some of that is because of marwan background. do you want to talk about how you got approved writing this and making it feel the way you wanted it to feel? >> one of the things to know about marwan is he studied english literature and he's someone who translated waiting for to go into arabic for fun. he reads all those modernist books that i can't read, but he's someone into reading noam chomsky's books on linguistics so he has a super rich literary background and what he didn't want to do was he was like, i'm not going to write a . 101 book where i teach these people things like what is syria? syria is a country in the middle east, it has muslims in it but also christians and jews . they can deal with this themselves. and instead, what we both wanted to do was a book that
portrayed the richness and complexity of the people that he knew and also of the conflict itself which is a conflict that so often especially now is simplified as brutal but a secular dictator versus isis is not at all how it is an obviously propaganda now. but we approached it as trying to create you know, like a work of war literature rather than a straight war account. >> that's one of the things i love about this piece in particular. it's a portrait of kids, i remember it reading it that it was a little like the diary of anne frank. they're talking about lstight jeans and starting to try to look a different way, trying to impress girls, not having seen them from going to a boy
school but it's asnapshot of teenage life , teenage life even with slow dial-up internet access. can you talk about more kind of these competing influences in marwan's life with having twitter and instagram and how a revolution can play out on social ? >> one of the things that marwan wrote a lot about in the book and is one of the defining things in his life is he is part of the first generation in area that used social media like facebook finally on band by the regime in the early days. as we know it's used now, and throughout the book, the internet and the process, the mechanics of getting the internet connection and getting enough gigabytes forgetting to internet cafcs was marwan's of session
because the internet was his own window to sanity and the outside world and outside of the immediacy of what was going on. marwan began as a journalist by taking english language when the government kicked the rebels out of the city and he continued as someone who would break news about violations by isis. obviously we met because of the internet withsomething that fundamentally shaped his life . i think i know in 2011, i and many people, i'm not just to guilty of this, we thought of the internet as this inherently liberating force, that human nature was awesome and the internet was going to unleash the awesomeness of human nature. we were going to be so awesome if we had internet and we can talk to each other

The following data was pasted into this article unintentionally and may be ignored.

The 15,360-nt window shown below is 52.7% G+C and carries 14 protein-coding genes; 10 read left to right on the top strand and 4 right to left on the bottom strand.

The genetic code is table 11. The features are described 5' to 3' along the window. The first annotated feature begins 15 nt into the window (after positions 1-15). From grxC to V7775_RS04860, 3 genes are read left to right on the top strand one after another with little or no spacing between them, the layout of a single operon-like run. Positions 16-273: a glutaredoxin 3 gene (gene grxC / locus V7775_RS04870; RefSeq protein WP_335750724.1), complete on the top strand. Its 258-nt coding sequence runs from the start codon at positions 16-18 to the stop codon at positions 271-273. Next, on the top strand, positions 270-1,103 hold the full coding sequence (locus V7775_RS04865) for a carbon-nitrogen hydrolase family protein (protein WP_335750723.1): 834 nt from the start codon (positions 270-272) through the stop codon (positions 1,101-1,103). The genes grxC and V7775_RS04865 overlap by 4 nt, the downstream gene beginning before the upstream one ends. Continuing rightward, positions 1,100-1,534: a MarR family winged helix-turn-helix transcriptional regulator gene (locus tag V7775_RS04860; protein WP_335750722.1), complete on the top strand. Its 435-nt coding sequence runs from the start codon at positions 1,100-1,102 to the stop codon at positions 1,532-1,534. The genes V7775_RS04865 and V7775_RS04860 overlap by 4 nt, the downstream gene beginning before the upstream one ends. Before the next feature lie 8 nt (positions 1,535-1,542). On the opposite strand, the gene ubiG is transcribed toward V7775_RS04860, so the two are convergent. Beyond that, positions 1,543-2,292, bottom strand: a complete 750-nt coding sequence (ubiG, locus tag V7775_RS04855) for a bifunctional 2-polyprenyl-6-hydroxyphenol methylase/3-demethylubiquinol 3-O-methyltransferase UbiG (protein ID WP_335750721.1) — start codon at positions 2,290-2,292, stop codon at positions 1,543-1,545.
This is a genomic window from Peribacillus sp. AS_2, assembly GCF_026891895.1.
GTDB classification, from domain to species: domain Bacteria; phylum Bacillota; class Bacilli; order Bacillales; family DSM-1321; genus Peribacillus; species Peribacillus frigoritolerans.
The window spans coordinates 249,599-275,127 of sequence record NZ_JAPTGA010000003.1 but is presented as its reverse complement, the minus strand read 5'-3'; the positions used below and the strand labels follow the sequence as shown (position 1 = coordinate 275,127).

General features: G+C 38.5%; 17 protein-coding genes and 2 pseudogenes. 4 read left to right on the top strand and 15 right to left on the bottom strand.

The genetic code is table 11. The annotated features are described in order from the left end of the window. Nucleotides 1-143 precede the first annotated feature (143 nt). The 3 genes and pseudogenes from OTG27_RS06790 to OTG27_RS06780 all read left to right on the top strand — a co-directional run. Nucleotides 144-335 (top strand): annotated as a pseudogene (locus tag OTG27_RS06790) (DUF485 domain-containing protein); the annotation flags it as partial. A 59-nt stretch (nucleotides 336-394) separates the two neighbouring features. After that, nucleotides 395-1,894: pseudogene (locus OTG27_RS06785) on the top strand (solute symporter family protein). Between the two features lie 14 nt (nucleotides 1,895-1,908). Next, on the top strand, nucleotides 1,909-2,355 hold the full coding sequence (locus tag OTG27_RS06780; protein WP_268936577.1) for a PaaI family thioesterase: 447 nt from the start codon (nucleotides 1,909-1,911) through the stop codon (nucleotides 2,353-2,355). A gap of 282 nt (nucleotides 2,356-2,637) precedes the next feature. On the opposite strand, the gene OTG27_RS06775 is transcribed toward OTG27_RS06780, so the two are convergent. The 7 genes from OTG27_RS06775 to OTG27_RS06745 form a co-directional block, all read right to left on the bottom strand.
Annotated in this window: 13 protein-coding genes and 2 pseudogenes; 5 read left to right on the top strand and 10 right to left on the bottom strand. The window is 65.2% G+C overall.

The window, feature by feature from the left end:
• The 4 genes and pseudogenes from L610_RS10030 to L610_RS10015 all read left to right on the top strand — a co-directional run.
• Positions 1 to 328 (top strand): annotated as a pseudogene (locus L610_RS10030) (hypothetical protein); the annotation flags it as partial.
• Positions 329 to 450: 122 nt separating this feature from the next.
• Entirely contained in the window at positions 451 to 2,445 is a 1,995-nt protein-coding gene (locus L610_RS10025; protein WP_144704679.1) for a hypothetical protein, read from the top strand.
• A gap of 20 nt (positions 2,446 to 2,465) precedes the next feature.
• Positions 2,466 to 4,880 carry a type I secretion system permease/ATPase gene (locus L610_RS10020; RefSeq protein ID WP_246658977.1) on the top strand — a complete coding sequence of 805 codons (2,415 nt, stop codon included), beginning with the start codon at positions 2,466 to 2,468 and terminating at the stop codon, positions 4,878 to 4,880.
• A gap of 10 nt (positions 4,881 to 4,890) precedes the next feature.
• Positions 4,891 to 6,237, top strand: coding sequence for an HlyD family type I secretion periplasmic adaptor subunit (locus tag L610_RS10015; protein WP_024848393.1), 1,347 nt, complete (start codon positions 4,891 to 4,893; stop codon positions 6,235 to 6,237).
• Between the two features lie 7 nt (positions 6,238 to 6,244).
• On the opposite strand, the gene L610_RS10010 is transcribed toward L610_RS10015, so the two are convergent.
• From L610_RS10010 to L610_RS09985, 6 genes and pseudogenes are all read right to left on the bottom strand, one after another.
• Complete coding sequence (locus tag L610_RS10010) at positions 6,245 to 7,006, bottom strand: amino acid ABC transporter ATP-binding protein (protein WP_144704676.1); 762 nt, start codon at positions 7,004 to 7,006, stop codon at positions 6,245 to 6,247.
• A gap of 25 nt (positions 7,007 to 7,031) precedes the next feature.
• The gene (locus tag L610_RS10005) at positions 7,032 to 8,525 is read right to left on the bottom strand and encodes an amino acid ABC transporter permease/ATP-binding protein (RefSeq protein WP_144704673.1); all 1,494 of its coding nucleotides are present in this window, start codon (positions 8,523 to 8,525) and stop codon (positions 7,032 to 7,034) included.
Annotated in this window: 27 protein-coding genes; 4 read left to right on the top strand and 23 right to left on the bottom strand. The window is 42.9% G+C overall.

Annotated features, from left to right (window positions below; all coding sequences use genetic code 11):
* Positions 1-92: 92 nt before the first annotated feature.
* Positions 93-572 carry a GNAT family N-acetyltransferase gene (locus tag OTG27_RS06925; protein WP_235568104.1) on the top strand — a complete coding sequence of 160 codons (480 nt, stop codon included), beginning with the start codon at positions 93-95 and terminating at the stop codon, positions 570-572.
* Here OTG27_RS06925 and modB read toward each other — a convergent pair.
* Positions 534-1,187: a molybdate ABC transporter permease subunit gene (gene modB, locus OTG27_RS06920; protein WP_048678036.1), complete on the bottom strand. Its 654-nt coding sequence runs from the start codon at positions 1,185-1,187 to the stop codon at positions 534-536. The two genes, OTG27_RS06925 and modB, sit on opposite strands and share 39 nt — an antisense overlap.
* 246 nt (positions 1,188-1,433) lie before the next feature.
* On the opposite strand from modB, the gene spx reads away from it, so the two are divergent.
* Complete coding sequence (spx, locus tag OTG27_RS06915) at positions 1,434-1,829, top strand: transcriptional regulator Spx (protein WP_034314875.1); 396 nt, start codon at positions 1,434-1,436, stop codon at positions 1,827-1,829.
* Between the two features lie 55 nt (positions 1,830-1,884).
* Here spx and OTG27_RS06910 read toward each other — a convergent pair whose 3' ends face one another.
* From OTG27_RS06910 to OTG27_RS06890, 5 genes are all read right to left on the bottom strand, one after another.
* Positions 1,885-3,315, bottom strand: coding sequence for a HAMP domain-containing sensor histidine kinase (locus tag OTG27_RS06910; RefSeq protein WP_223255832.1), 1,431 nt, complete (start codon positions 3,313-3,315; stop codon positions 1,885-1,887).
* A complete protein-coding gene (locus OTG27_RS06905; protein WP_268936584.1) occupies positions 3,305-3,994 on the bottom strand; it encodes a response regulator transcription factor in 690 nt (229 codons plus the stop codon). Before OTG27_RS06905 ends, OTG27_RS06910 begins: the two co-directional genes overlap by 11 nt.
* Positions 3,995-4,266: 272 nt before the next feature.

and if we just talk to each other we would get along. obviously this is bullshit when i was welcomed, , i'm continuing this proud tradition here. and now i think anyone looking back from the cold grin days of 2018 when we had the president and, you know, and internets that's cooler, like nazis and neo-reactionaries, we look back and why are we thinking? why were we thinking people were so good? why do we think the results were going to be so awesome? and it's something you definitely, i think one of the more revolting things of culture online is the subculture of people who use the internet to mock and
insult people who are going through horrors and the sieges and that the thing you see a lot in syria. you would see people using social media to send pictures of food to people in these areas. >> it's interesting because there's a balance between the light and dark people in one of those things we discussed when i was working in the show call the stream out to zero at the time. now how does your international i think it is but one of the things you notice is this idea of a social media power revolution and all the promise and also all the surveillance that allowed all the things, but there's two sides to it all the time and we look at revolutions, one of them unfolding. so all optimism, is and the fear that we can reach people, bring people ctogether, organize outside the control hollows, not realizing that how much we were selling or how much this would change. i think anyone in 2011 predicted a, is not going to.